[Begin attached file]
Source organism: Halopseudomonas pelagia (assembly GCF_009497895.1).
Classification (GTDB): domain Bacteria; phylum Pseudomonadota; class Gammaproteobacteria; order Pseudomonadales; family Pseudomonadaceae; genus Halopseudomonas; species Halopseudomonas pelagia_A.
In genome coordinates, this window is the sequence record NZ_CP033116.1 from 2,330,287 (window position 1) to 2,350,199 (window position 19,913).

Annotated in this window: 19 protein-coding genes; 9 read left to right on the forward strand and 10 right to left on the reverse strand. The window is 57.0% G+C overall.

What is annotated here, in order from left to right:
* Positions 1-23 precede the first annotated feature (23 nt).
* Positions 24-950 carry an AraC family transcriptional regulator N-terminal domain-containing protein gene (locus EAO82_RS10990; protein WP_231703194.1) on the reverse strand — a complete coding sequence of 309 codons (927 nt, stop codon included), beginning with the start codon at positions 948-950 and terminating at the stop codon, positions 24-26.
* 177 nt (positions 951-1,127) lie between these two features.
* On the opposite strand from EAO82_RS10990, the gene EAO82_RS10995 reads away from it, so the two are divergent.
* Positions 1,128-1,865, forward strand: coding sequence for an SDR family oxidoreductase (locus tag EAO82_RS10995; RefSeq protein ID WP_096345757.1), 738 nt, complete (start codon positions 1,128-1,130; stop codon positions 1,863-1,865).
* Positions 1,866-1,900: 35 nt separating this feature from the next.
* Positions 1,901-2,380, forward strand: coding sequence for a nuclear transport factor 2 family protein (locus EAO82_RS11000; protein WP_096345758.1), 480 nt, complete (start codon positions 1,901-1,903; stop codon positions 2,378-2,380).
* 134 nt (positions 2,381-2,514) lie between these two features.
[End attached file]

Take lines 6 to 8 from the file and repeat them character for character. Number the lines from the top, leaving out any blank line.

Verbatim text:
* Positions 1-23 precede the first annotated feature (23 nt).
* Positions 24-950 carry an AraC family transcriptional regulator N-terminal domain-containing protein gene (locus EAO82_RS10990; protein WP_231703194.1) on the reverse strand — a complete coding sequence of 309 codons (927 nt, stop codon included), beginning with the start codon at positions 948-950 and terminating at the stop codon, positions 24-26.
* 177 nt (positions 951-1,127) lie between these two features.